Speaking of the official photographer…

Don’t get in the official photographer’s way

You might think I’m a bit biased on this one, but I’ve never actually had a problem with guests getting in the way of a photograph during the wedding (thankfully).  Besides, a capable wedding photographer will be able to handle such situations quite well.  But while there’s a requirement on the photographer to be able to work around the guests on the day without getting in their way, it’s important as a guest not to make a nuisance of yourself from the photographer’s point of view.  This isn’t just a case of them wanting to get all the good shots.  It’s to do with the fact that they’ve been hired to do the specific job of photographing the day, and that you are primarily a guest.

Sometimes it will happen (especially with readers of a site like this) that the bride and groom, knowing you are a capable photographer, will ask you to get some nice photos for them too.  If this is the case, suggest they give their photographer a heads-up in advance, and also introduce yourself to the photographer before the ceremony and explain what you’ve been asked to do.  Tell him/her you want to stay out of their way, and take any guidance from them that they may offer.  On the offchance they are not too accommodating, you probably just have to accept this and settle for getting photographs from your seat in the church.  Again, the drinks reception, speeches and first dance will offer you chances to get shots the photographer just isn’t going to get, so don’t sweat it.  Oh, and if the bride and groom haven’t asked you to second shoot the wedding, don’t pretend or assume that’s what they want you to do.  It probably isn’t.

Photograph the other guests

The bride and groom will be inundated with photographs of themselves after the wedding – they won’t have as many photographs of their guests, and they’ll be keen to see photos of their guests on the day, as much of what their guests get up to will pass them by.  So good quality photographs that you get of the people around you will be appreciated.  For instance, one I like to get as a guest is a shot of the other guests photographing the bride as she comes up the aisle.  As she approaches (usually with her father) I’ll photograph her as described above, but once she passes I’ll often turn my attention on the guests sitting further up the church.  Another good photo opportunity is when she arrives at the door of the church for the first time – you’ll usually be able to photograph a few guests leaning out into the aisle.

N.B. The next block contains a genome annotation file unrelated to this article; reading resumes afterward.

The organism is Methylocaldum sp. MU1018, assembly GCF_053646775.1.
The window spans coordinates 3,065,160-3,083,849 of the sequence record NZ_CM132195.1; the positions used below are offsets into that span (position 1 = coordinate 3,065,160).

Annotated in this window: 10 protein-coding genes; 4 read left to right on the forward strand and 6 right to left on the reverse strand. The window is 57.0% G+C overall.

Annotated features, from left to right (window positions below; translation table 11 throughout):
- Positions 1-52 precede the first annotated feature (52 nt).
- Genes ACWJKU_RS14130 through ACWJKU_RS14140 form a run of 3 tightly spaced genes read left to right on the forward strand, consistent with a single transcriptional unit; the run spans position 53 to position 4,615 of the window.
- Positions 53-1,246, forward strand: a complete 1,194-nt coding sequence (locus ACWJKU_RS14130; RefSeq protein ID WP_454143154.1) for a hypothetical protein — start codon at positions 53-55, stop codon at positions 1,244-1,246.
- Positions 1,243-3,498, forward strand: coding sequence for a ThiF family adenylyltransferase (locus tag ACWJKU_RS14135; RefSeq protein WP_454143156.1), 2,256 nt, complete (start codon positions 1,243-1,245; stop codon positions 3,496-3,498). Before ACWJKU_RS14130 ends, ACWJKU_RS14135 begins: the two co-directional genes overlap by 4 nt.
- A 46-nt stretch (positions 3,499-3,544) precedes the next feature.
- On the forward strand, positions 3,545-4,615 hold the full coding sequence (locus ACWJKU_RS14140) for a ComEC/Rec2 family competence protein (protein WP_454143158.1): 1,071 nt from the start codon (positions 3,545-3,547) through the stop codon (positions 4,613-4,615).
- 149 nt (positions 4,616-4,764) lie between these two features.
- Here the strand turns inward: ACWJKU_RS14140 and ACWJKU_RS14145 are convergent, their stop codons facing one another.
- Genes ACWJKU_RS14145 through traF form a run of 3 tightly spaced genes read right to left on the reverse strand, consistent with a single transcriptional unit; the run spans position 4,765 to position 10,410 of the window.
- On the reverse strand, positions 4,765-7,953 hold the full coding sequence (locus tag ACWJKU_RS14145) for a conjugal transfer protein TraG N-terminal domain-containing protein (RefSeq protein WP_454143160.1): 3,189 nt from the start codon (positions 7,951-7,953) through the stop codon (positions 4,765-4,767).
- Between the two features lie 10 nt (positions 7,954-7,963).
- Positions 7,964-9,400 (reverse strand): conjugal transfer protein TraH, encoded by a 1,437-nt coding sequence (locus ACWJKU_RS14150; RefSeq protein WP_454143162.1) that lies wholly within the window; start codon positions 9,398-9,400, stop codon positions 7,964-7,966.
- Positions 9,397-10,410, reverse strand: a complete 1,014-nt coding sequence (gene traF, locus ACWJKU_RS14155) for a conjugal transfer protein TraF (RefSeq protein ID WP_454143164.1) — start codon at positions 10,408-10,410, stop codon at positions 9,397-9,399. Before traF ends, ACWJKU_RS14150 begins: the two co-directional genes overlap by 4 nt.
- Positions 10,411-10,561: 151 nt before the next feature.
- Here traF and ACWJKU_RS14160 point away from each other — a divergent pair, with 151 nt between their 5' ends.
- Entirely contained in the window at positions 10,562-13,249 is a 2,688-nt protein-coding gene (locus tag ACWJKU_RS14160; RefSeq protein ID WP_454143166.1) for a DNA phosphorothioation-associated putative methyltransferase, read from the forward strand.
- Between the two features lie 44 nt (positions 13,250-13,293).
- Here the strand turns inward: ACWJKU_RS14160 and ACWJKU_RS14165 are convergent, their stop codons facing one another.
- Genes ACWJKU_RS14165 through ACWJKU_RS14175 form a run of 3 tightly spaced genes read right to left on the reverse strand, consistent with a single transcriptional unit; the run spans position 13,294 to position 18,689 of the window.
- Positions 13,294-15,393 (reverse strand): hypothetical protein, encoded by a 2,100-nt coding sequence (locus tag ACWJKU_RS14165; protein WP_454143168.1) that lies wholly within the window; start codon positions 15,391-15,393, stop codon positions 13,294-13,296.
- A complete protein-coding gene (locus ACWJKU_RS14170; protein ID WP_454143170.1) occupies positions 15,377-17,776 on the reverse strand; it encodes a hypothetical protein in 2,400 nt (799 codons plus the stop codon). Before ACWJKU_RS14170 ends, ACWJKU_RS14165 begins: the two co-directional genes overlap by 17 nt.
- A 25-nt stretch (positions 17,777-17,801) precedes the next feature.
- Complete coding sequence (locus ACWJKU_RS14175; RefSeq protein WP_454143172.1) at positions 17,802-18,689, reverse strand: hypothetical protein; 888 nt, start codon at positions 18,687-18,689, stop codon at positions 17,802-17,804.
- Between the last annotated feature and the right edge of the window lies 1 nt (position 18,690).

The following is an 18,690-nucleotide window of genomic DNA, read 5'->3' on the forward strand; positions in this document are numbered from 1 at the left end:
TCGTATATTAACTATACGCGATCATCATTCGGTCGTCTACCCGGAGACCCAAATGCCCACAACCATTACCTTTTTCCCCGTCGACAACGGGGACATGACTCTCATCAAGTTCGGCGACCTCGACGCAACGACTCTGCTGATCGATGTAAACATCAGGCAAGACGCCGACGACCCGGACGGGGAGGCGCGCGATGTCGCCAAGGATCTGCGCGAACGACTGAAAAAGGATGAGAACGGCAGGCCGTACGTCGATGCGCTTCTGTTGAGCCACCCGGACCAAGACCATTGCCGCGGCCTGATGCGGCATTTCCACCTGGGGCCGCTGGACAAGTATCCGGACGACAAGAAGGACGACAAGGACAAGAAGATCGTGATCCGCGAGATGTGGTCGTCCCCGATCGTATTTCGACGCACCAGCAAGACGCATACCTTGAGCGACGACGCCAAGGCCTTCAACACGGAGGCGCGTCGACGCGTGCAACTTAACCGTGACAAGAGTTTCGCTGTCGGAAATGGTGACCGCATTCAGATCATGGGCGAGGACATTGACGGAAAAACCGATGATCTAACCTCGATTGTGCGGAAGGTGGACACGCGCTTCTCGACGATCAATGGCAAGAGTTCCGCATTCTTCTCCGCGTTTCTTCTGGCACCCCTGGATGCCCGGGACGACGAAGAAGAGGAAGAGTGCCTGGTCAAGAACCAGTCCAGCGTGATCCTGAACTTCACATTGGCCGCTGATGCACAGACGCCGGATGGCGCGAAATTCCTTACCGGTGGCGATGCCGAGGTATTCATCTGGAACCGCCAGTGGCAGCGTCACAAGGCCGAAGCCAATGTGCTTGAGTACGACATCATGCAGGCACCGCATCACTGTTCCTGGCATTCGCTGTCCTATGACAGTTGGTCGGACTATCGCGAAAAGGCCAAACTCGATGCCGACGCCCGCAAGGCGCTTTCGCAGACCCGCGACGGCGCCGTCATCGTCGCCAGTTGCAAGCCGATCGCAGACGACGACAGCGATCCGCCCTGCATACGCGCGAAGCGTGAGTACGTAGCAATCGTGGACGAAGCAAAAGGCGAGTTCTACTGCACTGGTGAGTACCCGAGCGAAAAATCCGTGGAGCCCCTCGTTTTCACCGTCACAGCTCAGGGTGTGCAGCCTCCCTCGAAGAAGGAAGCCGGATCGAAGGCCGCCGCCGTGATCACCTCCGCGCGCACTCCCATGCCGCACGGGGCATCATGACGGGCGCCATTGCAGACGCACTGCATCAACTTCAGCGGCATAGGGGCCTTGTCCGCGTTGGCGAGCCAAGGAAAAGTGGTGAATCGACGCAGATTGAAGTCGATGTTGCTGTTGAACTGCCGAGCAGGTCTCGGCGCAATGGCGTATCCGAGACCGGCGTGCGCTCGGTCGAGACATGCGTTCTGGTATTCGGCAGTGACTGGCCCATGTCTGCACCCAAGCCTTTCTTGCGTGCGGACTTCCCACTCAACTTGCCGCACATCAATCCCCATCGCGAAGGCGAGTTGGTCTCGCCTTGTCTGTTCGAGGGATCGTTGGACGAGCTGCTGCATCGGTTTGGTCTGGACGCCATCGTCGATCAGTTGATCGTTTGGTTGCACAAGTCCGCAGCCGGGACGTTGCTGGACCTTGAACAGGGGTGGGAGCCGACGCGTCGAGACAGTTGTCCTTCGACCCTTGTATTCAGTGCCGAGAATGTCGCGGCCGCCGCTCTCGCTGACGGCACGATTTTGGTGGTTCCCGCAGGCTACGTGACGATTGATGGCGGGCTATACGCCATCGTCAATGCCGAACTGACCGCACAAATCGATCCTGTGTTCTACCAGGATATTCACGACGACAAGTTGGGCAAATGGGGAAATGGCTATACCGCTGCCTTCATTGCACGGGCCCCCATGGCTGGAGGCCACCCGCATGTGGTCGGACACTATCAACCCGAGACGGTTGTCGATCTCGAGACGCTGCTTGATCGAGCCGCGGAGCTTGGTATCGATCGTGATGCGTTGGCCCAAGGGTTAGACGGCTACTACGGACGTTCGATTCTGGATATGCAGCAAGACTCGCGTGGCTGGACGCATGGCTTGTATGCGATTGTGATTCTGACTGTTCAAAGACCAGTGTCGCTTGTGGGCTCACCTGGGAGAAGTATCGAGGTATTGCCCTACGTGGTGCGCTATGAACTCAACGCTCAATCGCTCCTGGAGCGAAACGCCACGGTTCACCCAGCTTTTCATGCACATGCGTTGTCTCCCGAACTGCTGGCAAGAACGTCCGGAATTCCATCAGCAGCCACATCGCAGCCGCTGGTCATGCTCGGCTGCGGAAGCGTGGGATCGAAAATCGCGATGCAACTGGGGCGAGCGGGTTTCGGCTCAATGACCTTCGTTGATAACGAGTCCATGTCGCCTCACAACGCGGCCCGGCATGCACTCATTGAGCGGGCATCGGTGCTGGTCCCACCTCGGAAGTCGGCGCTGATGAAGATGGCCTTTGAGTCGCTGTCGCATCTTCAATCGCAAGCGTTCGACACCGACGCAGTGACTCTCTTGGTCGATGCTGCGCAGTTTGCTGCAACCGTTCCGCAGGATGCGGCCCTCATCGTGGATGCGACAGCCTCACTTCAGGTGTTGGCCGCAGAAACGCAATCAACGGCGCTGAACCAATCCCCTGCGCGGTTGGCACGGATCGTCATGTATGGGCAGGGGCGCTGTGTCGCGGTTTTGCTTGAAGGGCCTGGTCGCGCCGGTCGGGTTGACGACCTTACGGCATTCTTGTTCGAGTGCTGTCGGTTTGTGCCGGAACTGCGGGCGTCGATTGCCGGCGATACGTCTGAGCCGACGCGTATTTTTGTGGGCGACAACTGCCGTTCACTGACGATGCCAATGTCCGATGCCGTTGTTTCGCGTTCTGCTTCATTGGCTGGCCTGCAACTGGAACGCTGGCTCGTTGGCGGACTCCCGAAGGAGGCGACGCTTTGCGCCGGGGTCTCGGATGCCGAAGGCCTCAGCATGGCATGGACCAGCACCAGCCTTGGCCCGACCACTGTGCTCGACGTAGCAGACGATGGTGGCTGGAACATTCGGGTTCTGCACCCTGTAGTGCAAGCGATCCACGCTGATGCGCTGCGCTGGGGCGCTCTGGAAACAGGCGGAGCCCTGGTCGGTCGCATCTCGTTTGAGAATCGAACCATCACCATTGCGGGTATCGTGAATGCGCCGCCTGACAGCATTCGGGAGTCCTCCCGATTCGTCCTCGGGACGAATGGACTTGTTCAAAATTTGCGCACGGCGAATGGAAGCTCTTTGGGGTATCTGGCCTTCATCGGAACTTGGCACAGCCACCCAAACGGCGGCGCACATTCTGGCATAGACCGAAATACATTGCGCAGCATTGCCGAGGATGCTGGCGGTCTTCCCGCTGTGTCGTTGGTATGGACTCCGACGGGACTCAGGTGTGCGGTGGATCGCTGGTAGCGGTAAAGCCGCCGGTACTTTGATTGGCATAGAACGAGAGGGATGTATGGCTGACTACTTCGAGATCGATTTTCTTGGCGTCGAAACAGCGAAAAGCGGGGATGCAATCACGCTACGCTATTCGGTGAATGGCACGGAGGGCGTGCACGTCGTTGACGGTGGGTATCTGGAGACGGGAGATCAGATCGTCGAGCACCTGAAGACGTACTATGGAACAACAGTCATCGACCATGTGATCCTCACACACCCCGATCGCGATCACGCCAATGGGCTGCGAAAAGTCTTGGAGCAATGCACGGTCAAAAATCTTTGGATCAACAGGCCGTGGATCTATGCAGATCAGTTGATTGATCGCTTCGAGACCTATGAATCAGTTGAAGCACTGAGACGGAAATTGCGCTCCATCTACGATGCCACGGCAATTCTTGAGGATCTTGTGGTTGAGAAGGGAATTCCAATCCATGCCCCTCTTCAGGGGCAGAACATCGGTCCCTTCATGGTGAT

Don’t use flash (when you shouldn’t)

This one is perhaps a little less straight forward, because there are times when all those around you will be taking photographs with their flash – even the official photographer – namely the bride walking up the aisle, the bride and groom walking down the aisle and perhaps the formal photo after the signing of the register.  At these times it is usually acceptable to use your flash if required.  The “when you shouldn’t” part of this tip therefore refers mainly to those other times when it’s inappropriate to use a flash – during the religious part of the ceremony for instance (99% of official photographers won’t use flash during a ceremony, and shouldn’t).